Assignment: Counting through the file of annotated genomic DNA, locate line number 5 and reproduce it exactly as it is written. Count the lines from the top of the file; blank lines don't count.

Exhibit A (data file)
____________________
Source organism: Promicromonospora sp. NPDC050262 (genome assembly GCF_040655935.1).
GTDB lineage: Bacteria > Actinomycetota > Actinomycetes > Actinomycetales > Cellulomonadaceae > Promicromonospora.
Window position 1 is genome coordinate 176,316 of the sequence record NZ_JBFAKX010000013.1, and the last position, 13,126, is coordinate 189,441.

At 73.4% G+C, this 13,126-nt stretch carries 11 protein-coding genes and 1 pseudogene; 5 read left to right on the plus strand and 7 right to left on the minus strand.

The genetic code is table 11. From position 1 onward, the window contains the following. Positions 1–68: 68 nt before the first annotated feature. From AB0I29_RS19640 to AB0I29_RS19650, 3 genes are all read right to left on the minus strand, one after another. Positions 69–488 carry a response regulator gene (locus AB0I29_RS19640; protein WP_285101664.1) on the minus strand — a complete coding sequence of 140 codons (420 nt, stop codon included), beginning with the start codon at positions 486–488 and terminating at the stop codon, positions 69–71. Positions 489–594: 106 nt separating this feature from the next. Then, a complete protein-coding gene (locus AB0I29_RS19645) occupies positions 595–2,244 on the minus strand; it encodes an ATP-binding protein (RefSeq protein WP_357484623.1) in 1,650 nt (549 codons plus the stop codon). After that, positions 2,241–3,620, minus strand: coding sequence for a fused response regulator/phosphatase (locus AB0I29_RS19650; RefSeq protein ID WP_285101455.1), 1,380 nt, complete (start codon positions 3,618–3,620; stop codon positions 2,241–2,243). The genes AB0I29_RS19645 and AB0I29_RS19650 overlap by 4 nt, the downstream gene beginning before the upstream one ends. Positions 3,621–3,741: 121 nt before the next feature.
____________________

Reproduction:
The genetic code is table 11. From position 1 onward, the window contains the following. Positions 1–68: 68 nt before the first annotated feature. From AB0I29_RS19640 to AB0I29_RS19650, 3 genes are all read right to left on the minus strand, one after another. Positions 69–488 carry a response regulator gene (locus AB0I29_RS19640; protein WP_285101664.1) on the minus strand — a complete coding sequence of 140 codons (420 nt, stop codon included), beginning with the start codon at positions 486–488 and terminating at the stop codon, positions 69–71. Positions 489–594: 106 nt separating this feature from the next. Then, a complete protein-coding gene (locus AB0I29_RS19645) occupies positions 595–2,244 on the minus strand; it encodes an ATP-binding protein (RefSeq protein WP_357484623.1) in 1,650 nt (549 codons plus the stop codon). After that, positions 2,241–3,620, minus strand: coding sequence for a fused response regulator/phosphatase (locus AB0I29_RS19650; RefSeq protein ID WP_285101455.1), 1,380 nt, complete (start codon positions 3,618–3,620; stop codon positions 2,241–2,243). The genes AB0I29_RS19645 and AB0I29_RS19650 overlap by 4 nt, the downstream gene beginning before the upstream one ends. Positions 3,621–3,741: 121 nt before the next feature.